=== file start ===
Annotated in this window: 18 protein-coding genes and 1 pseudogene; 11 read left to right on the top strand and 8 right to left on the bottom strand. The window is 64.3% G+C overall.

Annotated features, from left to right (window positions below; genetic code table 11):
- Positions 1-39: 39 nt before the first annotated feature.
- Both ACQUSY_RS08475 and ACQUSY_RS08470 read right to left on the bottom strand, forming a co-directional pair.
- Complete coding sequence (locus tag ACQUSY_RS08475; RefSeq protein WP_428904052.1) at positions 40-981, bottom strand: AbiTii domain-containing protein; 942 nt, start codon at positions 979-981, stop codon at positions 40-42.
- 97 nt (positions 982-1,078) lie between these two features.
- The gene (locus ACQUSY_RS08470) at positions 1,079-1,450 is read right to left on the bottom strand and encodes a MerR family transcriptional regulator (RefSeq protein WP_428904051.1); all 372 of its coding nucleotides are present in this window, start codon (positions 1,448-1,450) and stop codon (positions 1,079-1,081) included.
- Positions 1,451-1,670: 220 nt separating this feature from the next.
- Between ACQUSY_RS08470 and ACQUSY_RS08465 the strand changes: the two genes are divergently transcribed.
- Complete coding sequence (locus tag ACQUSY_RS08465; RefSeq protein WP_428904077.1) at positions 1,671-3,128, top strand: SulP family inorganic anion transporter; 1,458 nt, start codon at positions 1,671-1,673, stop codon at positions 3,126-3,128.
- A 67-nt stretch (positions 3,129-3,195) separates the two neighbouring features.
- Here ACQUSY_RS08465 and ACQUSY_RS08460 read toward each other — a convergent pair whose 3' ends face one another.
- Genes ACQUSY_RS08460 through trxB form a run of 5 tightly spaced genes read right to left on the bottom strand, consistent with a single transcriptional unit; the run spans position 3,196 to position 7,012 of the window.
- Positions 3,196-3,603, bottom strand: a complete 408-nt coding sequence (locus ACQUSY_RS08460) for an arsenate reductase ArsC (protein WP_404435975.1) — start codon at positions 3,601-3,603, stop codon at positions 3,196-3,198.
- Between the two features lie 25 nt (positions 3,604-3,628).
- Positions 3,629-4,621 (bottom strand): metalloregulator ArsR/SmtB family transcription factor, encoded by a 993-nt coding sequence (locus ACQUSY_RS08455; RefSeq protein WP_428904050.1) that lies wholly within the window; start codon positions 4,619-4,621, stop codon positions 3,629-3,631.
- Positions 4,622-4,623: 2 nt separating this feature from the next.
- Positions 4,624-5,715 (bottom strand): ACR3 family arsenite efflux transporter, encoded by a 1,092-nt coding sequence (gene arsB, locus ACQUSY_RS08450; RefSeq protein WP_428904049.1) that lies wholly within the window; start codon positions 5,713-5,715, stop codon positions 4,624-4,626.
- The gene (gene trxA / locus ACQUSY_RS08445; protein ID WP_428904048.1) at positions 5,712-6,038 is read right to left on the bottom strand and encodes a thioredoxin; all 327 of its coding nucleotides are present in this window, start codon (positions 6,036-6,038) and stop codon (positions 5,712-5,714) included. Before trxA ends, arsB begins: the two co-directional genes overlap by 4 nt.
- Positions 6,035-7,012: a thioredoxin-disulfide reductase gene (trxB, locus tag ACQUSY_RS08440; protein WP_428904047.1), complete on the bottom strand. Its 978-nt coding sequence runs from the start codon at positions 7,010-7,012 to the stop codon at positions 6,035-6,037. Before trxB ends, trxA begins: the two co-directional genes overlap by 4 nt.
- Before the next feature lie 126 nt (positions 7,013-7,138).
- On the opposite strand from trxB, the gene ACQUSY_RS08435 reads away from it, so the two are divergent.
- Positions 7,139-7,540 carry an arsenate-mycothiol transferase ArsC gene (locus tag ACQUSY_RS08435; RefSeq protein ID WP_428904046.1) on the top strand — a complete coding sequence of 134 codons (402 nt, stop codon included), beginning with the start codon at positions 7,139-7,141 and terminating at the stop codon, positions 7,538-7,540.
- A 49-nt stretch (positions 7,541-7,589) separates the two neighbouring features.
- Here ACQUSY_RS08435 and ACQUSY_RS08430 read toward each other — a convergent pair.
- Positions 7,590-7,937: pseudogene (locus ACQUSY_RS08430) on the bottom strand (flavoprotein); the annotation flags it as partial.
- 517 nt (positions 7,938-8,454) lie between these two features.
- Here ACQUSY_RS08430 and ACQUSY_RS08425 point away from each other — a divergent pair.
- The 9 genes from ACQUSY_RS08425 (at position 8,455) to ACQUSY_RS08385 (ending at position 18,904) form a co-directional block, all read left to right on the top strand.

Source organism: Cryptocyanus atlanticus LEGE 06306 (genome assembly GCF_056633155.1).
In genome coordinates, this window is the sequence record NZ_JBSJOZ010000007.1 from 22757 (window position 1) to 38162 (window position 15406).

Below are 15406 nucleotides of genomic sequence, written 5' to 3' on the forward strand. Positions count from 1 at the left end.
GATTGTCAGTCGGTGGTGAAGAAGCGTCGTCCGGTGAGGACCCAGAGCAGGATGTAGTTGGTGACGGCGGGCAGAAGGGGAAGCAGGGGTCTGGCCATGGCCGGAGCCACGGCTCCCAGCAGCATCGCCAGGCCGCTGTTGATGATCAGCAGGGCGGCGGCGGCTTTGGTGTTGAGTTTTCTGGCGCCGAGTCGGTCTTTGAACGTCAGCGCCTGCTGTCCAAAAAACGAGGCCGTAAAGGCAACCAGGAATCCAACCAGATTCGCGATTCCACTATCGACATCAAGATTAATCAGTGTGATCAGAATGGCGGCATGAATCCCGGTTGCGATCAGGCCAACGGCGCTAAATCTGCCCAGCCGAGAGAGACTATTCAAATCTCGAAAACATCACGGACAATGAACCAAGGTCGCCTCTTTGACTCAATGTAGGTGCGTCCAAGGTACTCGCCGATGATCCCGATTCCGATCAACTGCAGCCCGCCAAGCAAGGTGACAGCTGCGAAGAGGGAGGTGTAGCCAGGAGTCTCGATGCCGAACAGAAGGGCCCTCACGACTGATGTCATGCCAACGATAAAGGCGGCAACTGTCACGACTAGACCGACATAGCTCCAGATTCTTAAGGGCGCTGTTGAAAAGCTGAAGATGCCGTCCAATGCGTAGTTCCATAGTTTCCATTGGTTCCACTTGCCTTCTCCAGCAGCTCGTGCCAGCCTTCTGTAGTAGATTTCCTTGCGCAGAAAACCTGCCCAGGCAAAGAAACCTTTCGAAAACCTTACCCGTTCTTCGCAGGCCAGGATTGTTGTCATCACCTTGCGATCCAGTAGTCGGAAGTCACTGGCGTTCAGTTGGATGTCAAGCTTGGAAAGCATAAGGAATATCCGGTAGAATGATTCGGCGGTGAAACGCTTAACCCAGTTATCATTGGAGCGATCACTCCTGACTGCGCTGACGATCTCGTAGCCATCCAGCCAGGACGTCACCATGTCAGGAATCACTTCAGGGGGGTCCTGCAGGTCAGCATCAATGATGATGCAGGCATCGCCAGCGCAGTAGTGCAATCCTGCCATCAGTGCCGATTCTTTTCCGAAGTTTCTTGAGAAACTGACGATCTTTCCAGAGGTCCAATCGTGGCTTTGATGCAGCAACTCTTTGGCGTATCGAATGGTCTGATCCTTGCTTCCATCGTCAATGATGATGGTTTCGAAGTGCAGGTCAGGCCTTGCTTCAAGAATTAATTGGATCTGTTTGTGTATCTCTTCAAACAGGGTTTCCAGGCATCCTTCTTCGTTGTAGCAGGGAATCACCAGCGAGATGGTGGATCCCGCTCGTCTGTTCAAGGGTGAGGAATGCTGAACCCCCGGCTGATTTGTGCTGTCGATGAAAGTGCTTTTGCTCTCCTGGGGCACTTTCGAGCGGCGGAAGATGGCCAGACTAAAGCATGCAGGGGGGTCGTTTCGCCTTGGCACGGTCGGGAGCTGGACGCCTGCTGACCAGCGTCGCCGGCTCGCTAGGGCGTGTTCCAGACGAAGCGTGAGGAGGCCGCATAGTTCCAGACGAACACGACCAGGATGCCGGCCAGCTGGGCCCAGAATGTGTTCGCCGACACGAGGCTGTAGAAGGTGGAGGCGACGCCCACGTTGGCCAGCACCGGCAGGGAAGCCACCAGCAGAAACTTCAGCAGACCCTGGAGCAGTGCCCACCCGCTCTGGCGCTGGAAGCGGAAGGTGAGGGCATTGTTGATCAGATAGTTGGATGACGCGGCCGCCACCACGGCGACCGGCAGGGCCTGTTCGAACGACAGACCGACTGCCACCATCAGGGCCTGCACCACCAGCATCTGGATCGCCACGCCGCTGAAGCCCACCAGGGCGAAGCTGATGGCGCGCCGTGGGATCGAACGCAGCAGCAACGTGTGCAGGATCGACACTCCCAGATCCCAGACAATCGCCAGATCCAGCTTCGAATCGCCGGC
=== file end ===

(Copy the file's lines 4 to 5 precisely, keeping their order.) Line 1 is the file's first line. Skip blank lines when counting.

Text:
- Both ACQUSY_RS08475 and ACQUSY_RS08470 read right to left on the bottom strand, forming a co-directional pair.
- Complete coding sequence (locus tag ACQUSY_RS08475; RefSeq protein WP_428904052.1) at positions 40-981, bottom strand: AbiTii domain-containing protein; 942 nt, start codon at positions 979-981, stop codon at positions 40-42.